Experiencing breast cancer at the workplace
We study unique data from a dynamic natural experiment involving more than 7,000 American women to understand how a woman’s propensity to perform an annual mammography changes over time after a co-worker is diagnosed with breast cancer. We find that in the year this event occurs the probability that a woman performs a mammography drops by about 8 percentage points, off a base level of about 70%. This impact effect is persistent during at least the following 2 years, is driven by cases of breast cancer diagnosed at non-early stages, and by the behavior of individuals who are less knowledgeable about health issues. This negative effect is confirmed when we allow for serial correlation in screening behavior and when we estimate the effect of the treatment on the hazard of not screening, at the daily frequency. However, the effect vanishes in placebo experiments.
|Date of creation:||Apr 2014|
|Date of revision:|
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- Bradley, Cathy J. & Neumark, David & Bednarek, Heather L. & Schenk, Maryjean, 2005.
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- G. Zanella & R. Banerjee, 2014.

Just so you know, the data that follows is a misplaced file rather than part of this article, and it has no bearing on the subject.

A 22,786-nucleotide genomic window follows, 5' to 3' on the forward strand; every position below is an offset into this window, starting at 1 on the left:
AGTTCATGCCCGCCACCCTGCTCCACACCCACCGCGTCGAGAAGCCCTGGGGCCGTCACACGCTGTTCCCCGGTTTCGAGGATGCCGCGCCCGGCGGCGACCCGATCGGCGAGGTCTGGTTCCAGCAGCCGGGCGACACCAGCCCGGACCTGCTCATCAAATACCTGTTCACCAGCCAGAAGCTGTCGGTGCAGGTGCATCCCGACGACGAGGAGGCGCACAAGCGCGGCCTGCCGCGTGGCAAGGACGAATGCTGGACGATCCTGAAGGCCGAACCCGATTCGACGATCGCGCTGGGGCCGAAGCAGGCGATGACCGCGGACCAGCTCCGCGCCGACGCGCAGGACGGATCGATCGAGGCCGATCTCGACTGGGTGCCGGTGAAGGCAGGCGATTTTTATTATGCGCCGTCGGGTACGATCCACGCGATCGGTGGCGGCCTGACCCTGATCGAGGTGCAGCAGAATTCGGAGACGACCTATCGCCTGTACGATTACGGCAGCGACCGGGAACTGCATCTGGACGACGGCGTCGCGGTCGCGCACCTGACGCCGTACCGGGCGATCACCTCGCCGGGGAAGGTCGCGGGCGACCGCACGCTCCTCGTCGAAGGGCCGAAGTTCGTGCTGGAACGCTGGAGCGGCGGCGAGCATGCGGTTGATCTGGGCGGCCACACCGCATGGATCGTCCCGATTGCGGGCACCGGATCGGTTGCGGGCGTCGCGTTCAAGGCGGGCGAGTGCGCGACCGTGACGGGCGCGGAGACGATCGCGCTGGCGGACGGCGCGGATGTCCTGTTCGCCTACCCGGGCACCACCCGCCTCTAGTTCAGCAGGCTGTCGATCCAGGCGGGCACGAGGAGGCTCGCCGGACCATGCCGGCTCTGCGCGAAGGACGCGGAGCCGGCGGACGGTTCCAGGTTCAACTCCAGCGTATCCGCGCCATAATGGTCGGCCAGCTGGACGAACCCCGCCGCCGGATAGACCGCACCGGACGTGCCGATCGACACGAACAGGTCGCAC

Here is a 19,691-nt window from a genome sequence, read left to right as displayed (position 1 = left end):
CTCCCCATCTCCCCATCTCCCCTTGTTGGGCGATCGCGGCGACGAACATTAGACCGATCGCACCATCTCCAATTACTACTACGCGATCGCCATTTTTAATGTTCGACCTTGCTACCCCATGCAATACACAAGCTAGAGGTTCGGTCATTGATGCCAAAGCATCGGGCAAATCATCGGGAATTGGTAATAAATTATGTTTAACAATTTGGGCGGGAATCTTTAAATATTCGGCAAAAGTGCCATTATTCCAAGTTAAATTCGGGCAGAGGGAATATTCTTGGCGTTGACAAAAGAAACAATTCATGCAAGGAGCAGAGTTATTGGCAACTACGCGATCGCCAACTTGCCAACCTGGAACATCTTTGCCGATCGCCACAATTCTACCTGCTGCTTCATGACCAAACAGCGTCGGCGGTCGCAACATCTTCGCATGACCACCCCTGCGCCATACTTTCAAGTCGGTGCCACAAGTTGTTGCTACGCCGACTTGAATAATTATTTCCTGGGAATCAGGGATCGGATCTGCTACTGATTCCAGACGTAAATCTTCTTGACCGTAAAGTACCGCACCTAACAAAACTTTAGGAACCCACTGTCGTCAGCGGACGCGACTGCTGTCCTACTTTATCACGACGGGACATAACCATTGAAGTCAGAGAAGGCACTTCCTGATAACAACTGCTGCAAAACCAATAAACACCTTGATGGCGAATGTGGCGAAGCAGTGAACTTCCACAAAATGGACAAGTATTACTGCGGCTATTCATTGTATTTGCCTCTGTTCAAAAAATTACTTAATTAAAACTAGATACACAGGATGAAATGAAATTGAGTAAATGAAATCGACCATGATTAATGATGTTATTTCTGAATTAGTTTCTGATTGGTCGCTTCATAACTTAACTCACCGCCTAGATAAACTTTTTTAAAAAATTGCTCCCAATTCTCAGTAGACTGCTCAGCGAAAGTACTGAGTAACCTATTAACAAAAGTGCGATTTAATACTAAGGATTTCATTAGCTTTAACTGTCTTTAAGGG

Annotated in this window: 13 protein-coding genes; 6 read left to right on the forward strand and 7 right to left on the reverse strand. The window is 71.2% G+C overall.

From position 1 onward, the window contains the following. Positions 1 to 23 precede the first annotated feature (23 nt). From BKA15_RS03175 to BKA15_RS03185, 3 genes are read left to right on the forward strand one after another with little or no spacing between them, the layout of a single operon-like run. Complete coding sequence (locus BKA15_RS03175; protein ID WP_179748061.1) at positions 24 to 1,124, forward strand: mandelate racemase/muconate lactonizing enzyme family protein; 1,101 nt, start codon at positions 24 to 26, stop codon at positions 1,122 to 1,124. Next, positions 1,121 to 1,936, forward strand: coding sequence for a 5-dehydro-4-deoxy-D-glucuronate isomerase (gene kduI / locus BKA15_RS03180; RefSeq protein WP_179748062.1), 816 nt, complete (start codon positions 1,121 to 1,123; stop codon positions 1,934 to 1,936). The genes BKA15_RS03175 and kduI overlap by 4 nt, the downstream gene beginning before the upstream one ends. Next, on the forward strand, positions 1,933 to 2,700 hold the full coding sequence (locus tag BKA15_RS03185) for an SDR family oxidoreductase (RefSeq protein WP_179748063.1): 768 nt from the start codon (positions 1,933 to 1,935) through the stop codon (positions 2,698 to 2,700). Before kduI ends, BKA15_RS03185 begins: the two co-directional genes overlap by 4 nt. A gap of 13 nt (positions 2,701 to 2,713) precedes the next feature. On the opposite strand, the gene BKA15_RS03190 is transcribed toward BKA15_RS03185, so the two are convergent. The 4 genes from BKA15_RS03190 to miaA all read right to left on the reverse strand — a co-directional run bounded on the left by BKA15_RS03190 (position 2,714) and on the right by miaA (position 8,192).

"Experiencing breast cancer at the workplace,"
wp938, Dipartimento Scienze Economiche, Universita' di Bologna.
- Esther Duflo & Emmanuel Saez, 2003. "The Role of Information and Social Interactions in Retirement Plan Decisions: Evidence from a Randomized Experiment," The Quarterly Journal of Economics, Oxford University Press, vol. 118(3), pages 815-842.
- Emily Oster & Ira Shoulson & E. Ray Dorsey, 2013.
"Optimal Expectations and Limited Medical Testing: Evidence from Huntington Disease,"
American Economic Review,
American Economic Association, vol. 103(2), pages 804-30, April.
- Emily Oster & Ira Shoulson & E. Ray Dorsey, 2011. "Optimal Expectations and Limited Medical Testing: Evidence from Huntington Disease," NBER Working Papers 17629, National Bureau of Economic Research, Inc.
- Charles F. Manski, 1993. "Identification of Endogenous Social Effects: The Reflection Problem," Review of Economic Studies, Oxford University Press, vol. 60(3), pages 531-542.
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